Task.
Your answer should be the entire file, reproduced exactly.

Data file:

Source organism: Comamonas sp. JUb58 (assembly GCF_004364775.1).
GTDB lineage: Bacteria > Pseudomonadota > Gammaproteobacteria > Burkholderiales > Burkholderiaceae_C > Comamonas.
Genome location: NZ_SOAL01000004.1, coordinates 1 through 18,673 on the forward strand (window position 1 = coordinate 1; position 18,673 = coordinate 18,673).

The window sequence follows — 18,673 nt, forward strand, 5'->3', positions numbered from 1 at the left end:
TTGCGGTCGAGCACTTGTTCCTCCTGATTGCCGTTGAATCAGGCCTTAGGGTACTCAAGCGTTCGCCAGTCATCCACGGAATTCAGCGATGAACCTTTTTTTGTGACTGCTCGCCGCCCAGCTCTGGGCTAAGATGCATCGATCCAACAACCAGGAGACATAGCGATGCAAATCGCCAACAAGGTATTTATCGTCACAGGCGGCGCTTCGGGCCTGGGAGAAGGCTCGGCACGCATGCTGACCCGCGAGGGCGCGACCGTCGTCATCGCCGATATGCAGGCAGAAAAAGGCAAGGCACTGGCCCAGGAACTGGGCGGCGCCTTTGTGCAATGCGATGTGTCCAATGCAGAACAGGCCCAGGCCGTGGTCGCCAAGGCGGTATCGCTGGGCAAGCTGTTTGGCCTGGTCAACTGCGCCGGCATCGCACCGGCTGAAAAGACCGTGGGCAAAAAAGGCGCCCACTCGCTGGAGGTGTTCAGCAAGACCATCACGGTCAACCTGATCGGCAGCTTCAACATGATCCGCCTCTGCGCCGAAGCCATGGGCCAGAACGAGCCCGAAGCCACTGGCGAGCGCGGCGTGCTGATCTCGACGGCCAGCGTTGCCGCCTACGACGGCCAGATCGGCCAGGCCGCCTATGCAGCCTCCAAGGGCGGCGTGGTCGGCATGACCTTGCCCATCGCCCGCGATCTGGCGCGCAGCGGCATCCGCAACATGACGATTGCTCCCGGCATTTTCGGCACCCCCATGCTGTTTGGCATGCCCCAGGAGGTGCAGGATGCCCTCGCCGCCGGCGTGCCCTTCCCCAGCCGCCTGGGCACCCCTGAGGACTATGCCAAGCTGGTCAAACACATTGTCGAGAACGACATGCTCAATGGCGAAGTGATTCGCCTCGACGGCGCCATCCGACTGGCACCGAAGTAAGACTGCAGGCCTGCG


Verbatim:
Source organism: Comamonas sp. JUb58 (assembly GCF_004364775.1).
GTDB lineage: Bacteria > Pseudomonadota > Gammaproteobacteria > Burkholderiales > Burkholderiaceae_C > Comamonas.
Genome location: NZ_SOAL01000004.1, coordinates 1 through 18,673 on the forward strand (window position 1 = coordinate 1; position 18,673 = coordinate 18,673).

The window sequence follows — 18,673 nt, forward strand, 5'->3', positions numbered from 1 at the left end:
TTGCGGTCGAGCACTTGTTCCTCCTGATTGCCGTTGAATCAGGCCTTAGGGTACTCAAGCGTTCGCCAGTCATCCACGGAATTCAGCGATGAACCTTTTTTTGTGACTGCTCGCCGCCCAGCTCTGGGCTAAGATGCATCGATCCAACAACCAGGAGACATAGCGATGCAAATCGCCAACAAGGTATTTATCGTCACAGGCGGCGCTTCGGGCCTGGGAGAAGGCTCGGCACGCATGCTGACCCGCGAGGGCGCGACCGTCGTCATCGCCGATATGCAGGCAGAAAAAGGCAAGGCACTGGCCCAGGAACTGGGCGGCGCCTTTGTGCAATGCGATGTGTCCAATGCAGAACAGGCCCAGGCCGTGGTCGCCAAGGCGGTATCGCTGGGCAAGCTGTTTGGCCTGGTCAACTGCGCCGGCATCGCACCGGCTGAAAAGACCGTGGGCAAAAAAGGCGCCCACTCGCTGGAGGTGTTCAGCAAGACCATCACGGTCAACCTGATCGGCAGCTTCAACATGATCCGCCTCTGCGCCGAAGCCATGGGCCAGAACGAGCCCGAAGCCACTGGCGAGCGCGGCGTGCTGATCTCGACGGCCAGCGTTGCCGCCTACGACGGCCAGATCGGCCAGGCCGCCTATGCAGCCTCCAAGGGCGGCGTGGTCGGCATGACCTTGCCCATCGCCCGCGATCTGGCGCGCAGCGGCATCCGCAACATGACGATTGCTCCCGGCATTTTCGGCACCCCCATGCTGTTTGGCATGCCCCAGGAGGTGCAGGATGCCCTCGCCGCCGGCGTGCCCTTCCCCAGCCGCCTGGGCACCCCTGAGGACTATGCCAAGCTGGTCAAACACATTGTCGAGAACGACATGCTCAATGGCGAAGTGATTCGCCTCGACGGCGCCATCCGACTGGCACCGAAGTAAGACTGCAGGCCTGCG